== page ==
Young and Hungry

Recap: Good Beer Tasting at Red Derby

derby
As Twitter pros know, I hosted a beer tasting last night at the Columbia Heights neighborhood bar Red Derby. A warm crowd of strangers huddled together around a dimly lit pool table in the back room, clutched beer cups in each hand, and made friends over some serious side-by-side tasting.

Why side by side? Well, because double-fisting is fun in a frowned-upon way, like eating pancakes for dinner. But also because the point of the tasting, which spanned four different styles of beer, was for people to discover something new. Some people learned that beer can be sweet and chocolaty; others discovered the wonders of a hoppy pale ale. With side-by-side tastings, every beer has a point of reference, so in the end you remember more of what you tasted, which all leads to the ultimate goal: drink what you like.

Anyway, thanks all the great people who came out, and send me your suggestions for the next tasting on the big blue website. Full beer list after the jump:

  • Schlitz & National Bohemian – In the name of science, it had to be done. Derby has two $2 beers, and you know you're gonna be drinking one of them at some point. Side by side, Natty was a lot sweeter than I remembered, with a creamed-corn thing going on much like Miller High Life. The crowd agreed that Schlitz was distinctly more "beer-y" — and surprisingly hoppy for a can of fizzy water. The punch line? Both beers are made by Pabst.
  • Belhaven & Oskar Blues Old Chub – Here we had the traditional Belhaven, a Scotch ale that gets sweet caramel flavors from boiling the barley extra-long in the brew kettle, caramelizing the sugars. It was fine. Then we had Old Chub, a very American "extreme" take on the style, with real burnt-sugar flavors, some sticky maple, and a touch of smoke. This beer won over some converts; quoth one, "I didn't know beer could be sweet!"
  • Goose Island Matilda – Surprise beer! Eight beers just didn't seem like enough, so I picked this up on the way home from work before the tasting. It's a near-perfect Belgian-style strong ale, as I've written in Beerspotter, and was several people's favorite with its holiday clove and allspice and tickly Belgian yeast.
  • Butternuts Porkslap & Oskar Blues Dale's Pale Ale – Dale's is a dependably delicious can of citrusy hop nectar, and last night was no exception. Porkslap, though also a pale ale, is only 4.3% abv compared to Dale's at 6.5%, so of course there'll be less flavor. Porkslap is made with fresh ginger, which was a little too present in such a light beer and came off tinny. Still though, a nice beer considering it's about the strength of Corona.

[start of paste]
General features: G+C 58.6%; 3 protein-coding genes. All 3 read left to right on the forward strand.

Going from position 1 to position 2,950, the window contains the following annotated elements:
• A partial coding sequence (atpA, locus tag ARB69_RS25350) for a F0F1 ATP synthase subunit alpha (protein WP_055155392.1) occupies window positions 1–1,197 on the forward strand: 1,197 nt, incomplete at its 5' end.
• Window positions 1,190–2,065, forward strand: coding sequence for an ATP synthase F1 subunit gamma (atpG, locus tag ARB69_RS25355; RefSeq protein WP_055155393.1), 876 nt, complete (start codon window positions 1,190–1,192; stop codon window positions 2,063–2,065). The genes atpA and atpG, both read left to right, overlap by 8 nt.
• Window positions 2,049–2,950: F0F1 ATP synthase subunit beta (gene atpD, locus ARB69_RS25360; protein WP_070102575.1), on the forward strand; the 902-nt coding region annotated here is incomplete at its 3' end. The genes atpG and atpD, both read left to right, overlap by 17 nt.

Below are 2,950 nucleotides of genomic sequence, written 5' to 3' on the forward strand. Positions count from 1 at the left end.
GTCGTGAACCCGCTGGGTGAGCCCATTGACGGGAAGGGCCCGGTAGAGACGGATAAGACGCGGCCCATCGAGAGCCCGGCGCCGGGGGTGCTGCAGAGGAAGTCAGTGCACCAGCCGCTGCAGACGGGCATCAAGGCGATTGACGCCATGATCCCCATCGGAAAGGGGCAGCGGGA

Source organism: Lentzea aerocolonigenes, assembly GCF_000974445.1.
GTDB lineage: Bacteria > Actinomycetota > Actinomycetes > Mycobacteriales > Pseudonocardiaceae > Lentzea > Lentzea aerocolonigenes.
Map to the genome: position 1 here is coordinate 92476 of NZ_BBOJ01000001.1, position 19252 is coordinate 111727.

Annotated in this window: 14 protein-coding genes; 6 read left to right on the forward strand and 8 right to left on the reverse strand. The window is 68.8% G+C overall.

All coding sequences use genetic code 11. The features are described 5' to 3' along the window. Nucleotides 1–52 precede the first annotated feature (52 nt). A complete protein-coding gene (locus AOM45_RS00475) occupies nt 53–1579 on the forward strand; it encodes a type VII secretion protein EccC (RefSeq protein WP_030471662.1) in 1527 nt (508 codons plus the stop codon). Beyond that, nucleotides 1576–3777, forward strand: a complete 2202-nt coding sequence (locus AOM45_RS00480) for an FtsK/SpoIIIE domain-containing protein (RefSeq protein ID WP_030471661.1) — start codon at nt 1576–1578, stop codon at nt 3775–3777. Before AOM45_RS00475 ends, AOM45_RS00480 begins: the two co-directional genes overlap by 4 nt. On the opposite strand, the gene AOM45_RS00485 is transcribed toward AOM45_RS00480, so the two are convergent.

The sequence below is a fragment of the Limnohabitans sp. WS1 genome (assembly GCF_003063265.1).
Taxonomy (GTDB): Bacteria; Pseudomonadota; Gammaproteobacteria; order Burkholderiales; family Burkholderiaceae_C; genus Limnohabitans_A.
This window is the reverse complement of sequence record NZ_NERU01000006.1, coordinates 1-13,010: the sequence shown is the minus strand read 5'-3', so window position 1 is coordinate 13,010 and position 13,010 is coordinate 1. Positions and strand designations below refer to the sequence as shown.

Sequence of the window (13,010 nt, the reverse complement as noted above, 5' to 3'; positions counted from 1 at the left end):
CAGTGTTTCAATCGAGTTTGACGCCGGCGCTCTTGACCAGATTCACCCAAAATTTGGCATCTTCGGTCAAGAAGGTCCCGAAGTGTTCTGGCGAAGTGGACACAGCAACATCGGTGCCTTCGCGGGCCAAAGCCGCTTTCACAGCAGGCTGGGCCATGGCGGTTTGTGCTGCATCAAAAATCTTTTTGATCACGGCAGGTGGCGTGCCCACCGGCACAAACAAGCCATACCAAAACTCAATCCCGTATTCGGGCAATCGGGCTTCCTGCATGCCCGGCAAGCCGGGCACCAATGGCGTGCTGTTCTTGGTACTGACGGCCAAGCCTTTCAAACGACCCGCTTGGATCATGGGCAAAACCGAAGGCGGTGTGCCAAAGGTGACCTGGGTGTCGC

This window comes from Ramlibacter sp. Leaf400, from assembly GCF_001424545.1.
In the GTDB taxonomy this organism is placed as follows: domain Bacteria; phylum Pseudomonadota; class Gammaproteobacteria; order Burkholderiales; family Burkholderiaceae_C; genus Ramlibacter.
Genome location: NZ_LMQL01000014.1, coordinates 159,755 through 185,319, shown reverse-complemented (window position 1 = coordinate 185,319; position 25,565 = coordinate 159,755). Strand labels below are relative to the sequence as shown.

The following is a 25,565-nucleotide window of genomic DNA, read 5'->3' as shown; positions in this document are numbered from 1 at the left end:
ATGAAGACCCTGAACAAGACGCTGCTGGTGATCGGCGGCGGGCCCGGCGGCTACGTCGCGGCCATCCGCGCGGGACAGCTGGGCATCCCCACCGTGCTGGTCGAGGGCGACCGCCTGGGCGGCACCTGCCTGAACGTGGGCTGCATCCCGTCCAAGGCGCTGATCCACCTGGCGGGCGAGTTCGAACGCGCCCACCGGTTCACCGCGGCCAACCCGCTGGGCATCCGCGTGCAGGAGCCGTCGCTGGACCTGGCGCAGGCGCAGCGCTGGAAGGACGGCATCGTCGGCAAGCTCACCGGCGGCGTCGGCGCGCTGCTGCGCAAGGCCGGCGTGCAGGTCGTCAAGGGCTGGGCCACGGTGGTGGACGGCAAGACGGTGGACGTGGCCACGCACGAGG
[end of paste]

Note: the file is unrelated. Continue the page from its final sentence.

• Butternuts Moo Thunder & Oskar Blues Ten Fidy – AKA dessert. Like the Scotch ales, this wasn't a head-to-head matchup but more of a pairing; Moo Thunder is a milk stout, which means it's actually brewed with lactose for a creamy texture. Brewing yeast can't digest lactose the way it does other sugars, so it stays in the beer unfermented. Meanwhile, Ten Fidy weighs in at an eponymous 10.5% abv and looks like something you'd either put in your engine or remove from your septic tank. It had mounds of chocolate and some raisin sweetness, and a noticeable alcoholic burn. The perfect way to the end the tasting — before we all went to the bar for seconds of our favorite beers of the night.

Comments

  1. #1

    Definitely a lot of fun, a great mix between an educational night and just a large group of people enjoying beer together. It's like we were having a celebration, though not really celebrating anything in particular. Hope to see more of these soon.

  2. #2

    Wow, U have very specific list.
    They are what I need for my survey.
    Thanks for sharing !

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  1. 2009: Looking Back at a Growing Beer City Part 2 - Young & Hungry - Washington City Paper

    [...] Black Squirrel, Cafe Saint-Ex, and The Red and the Black, and we are sure that our very own Beer Spotter’s event at Red Derby is a sign of things to come. So keep it up, DC. Bring the demand for opportunities to learn about [...]

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